Most people will rebut with, “I don’t have enough time”. I know how busy everyone is but exercise needs to be a priority. Waking up 20 minutes earlier to squeeze in a work-out won’t kill you. Making small changes in your daily routine can help increase your activity level. It’s never too late to implement a more active lifestyle. Surround yourself with supportive family members, friends, coworkers who will help keep you accountable and motivated. Having an “exercise buddy” is a great way to keep you consistent.

Don’t be scared by the ominous chronic illnesses looming over our society. You have direct control over your body and the ability to adapt as needed. Exercise is a critical foundation of a wellness lifestyle based on preventing disease rather than treating the disease once it’s too late. It’s important to change the factors that we can control. It all starts with making a commitment to take a proactive approach to your healthcare.

Helpful Winter Tips

Here are some helpful tips to reduce your chances of falling prey to the snow.

What most people don't understand is that shoveling is a very aerobic exercise. Like any aerobic exercise you must warm up before you engage in the activity. Spend 10 minutes doing something to get the blood flowing and muscles warmed up. This can include walking briskly or stretching. Help limber up your back by going through some simple range of motion exercises. These include bending forward at the waist, bending backward, leaning to each side, and turning the upper body slowly to each side. Make sure each motion is slow, controlled, and deliberate. Once you are sufficiently warmed up, you are ready to rock and roll!

Hydration is a crucial component of every aerobic activity so make sure you drink enough liquids before, during, and after you shovel. Even though it's cold out you will work up a sweat resulting in a loss of electrolytes and fluids.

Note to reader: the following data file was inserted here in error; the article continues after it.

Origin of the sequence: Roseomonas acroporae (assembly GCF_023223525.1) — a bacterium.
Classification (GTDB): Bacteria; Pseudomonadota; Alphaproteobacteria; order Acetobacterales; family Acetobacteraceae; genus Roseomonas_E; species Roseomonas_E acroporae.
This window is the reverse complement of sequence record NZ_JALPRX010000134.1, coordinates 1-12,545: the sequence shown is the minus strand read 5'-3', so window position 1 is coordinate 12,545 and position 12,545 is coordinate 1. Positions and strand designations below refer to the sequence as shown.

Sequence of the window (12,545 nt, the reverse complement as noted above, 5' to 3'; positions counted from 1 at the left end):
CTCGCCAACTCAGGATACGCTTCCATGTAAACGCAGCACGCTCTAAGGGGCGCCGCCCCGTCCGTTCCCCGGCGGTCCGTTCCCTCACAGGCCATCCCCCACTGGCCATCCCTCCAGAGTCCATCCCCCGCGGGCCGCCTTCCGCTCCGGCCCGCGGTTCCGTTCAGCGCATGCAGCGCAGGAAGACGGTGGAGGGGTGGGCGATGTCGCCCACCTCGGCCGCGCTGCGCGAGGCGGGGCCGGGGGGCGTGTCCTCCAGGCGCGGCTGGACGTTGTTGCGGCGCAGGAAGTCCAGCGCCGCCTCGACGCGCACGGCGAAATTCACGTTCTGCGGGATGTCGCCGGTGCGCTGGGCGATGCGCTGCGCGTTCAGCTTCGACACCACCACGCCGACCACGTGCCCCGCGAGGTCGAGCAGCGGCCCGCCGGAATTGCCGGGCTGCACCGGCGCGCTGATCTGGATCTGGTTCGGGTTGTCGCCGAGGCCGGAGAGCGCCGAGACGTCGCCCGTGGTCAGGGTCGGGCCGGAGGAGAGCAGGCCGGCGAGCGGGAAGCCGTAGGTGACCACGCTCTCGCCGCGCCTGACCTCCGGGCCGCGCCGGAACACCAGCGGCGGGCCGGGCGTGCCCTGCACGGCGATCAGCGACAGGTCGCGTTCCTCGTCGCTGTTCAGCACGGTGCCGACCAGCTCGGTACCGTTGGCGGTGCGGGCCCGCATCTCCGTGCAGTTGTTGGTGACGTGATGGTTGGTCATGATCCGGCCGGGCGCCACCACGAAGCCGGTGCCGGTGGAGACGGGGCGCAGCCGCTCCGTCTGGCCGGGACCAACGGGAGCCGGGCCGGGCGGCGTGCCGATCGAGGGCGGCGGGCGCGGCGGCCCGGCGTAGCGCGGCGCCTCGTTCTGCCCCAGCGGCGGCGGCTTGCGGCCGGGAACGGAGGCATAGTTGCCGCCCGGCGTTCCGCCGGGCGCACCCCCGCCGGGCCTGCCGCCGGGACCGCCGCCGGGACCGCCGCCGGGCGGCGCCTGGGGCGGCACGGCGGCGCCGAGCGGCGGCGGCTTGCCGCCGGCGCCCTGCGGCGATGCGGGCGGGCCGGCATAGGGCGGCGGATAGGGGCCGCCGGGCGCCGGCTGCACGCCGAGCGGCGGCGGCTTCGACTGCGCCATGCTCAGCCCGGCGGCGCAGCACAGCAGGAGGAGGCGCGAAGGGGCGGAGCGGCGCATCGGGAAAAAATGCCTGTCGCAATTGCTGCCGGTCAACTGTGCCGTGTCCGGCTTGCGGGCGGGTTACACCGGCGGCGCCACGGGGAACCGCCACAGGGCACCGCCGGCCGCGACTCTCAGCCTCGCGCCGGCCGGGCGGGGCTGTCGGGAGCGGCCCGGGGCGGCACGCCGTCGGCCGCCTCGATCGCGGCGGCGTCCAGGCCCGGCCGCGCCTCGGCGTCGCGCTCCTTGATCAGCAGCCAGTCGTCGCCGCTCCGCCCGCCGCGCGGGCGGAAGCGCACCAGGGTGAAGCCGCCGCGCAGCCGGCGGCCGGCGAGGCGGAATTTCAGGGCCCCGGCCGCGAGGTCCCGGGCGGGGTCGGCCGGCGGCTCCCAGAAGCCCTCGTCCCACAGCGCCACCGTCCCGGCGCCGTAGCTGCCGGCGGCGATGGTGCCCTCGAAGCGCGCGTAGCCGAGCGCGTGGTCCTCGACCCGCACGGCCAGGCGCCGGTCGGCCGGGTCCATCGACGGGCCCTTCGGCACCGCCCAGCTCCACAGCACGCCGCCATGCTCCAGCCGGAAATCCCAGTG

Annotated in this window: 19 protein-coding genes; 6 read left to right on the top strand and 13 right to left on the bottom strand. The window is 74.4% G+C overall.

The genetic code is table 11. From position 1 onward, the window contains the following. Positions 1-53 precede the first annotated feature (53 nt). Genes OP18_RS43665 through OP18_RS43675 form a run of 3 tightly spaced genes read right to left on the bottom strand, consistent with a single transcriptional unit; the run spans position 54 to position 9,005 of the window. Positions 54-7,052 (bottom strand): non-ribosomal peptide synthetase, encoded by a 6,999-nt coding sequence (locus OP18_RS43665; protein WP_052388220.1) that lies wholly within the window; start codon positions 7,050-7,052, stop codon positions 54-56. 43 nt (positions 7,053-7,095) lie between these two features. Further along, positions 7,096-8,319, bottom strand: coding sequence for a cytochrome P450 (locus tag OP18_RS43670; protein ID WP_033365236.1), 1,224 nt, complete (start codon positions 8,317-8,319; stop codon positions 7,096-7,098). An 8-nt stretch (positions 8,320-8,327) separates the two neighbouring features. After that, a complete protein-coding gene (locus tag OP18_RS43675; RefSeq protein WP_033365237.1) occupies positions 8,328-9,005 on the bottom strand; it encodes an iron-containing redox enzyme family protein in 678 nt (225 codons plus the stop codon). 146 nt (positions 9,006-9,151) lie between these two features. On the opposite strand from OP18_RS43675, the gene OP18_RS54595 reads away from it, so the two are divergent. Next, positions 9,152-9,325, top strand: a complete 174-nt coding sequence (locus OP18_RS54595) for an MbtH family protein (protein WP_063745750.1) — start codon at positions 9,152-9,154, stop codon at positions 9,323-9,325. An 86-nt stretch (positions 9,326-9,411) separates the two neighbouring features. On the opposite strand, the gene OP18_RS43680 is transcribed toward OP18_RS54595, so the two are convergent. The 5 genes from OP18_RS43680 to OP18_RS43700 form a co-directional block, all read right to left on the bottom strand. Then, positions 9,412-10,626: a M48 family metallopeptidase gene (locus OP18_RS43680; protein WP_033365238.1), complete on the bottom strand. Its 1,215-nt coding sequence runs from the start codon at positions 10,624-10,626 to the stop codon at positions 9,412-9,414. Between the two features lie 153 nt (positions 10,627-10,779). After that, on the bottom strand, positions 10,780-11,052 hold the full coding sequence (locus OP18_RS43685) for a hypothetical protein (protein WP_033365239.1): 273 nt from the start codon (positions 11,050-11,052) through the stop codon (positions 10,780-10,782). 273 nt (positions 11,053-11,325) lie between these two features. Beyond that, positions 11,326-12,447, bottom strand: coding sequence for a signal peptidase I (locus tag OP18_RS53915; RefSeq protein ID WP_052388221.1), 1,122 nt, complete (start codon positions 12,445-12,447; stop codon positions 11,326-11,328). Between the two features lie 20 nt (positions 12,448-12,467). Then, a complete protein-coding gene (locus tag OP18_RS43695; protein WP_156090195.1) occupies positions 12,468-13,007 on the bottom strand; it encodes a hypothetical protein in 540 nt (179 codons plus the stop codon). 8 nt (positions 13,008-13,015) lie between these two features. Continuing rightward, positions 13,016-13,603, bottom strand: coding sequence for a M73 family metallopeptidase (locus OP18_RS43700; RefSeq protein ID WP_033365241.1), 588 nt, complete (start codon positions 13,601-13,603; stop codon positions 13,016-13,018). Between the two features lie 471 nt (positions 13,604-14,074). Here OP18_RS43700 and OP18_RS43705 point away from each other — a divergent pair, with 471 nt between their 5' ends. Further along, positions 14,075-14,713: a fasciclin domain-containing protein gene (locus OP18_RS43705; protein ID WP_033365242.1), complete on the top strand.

Picking the proper tool makes a big difference. An ergonomically curved handle shovel helps decrease the bending your back has to do. Also, the lighter the shovel is, the easier it will be to use, and so plastic is usually a better choice than metal.

One of the best ways to keep yourself out of trouble is to shovel the snow sooner rather than later. Removing snow after it has freshly fallen while it's light and fluffy will make your job that much easier. Prolonging this task runs the risk of snow freezing and becoming heavier and more difficult to move, leading to increased injury potential.

Another effective method is to not even shovel! If the snow is light enough you may have the opportunity to use the shovel as a plow and push the snow out of the way rather than lifting it. This reduces the load on your spine and consumes much less energy than shoveling.

Always make sure you have safe footing while shoveling. Wear appropriate footwear and watch out for ice or other slippery areas that could lead to a costly spill. You won't have to worry about injuring yourself shoveling if you have already fallen and hurt yourself before you even get started.

Lifting the snow is where most people run into trouble. Remember to stabilize your core by tensing your abdominal muscles while maintaining normal breathing. This will keep your back from hyper extending and placing more strain on it. Try not to bend at the waist since this will also increase pressure on the lower back. Bend with the legs as much as possible when you have to lift anything. Keep the shovel close to you and take multiple, smaller loads (it make take longer but it will be less stressful on you.)

Once you have lifted the snow, dispose of it in front of you, or turn your whole body completely to the side before you discard it. Twisting the back with a weighted load puts the most strain on the low back and predisposes you for the greatest injury potential. Don't throw the snow, but rather walk to where you want to put it and unload your shovel. Again, it may take you longer but you will avoid trouble and stay safe!